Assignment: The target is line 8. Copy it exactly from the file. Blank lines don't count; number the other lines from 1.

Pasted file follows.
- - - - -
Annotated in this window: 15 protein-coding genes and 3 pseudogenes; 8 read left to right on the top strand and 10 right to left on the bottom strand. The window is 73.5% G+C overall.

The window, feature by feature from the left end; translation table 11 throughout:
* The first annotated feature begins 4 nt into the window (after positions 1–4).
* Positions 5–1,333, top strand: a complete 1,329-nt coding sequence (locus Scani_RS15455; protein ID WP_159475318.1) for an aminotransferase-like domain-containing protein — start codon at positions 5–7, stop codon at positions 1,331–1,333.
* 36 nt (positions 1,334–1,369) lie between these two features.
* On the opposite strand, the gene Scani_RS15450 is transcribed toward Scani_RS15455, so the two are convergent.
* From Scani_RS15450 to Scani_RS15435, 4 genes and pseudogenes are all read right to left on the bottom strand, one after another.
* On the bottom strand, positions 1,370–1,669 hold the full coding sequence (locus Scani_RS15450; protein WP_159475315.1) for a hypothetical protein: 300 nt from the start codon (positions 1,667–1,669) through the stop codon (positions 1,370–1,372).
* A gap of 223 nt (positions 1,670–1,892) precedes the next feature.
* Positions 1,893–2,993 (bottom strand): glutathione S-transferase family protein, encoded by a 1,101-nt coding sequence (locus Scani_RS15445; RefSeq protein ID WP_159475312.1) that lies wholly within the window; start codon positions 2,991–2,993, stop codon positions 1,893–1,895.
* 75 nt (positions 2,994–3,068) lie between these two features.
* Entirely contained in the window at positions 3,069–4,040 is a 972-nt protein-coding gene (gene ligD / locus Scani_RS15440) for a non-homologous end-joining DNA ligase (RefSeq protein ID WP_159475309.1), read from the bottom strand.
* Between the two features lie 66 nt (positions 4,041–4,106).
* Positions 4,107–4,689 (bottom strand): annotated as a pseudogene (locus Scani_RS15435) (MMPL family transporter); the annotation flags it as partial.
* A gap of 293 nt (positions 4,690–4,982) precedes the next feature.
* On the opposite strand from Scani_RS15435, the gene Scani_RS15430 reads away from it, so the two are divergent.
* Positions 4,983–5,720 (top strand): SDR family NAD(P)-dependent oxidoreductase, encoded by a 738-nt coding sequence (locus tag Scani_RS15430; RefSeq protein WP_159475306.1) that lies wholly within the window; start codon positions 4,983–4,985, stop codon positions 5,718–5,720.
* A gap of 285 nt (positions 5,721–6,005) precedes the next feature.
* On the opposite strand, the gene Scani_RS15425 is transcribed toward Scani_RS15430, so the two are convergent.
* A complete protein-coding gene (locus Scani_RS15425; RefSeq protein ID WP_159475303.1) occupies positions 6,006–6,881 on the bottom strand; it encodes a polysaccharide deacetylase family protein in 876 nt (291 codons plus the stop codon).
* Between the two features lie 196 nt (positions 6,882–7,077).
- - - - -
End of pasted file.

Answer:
* On the bottom strand, positions 1,370–1,669 hold the full coding sequence (locus Scani_RS15450; protein WP_159475315.1) for a hypothetical protein: 300 nt from the start codon (positions 1,667–1,669) through the stop codon (positions 1,370–1,372).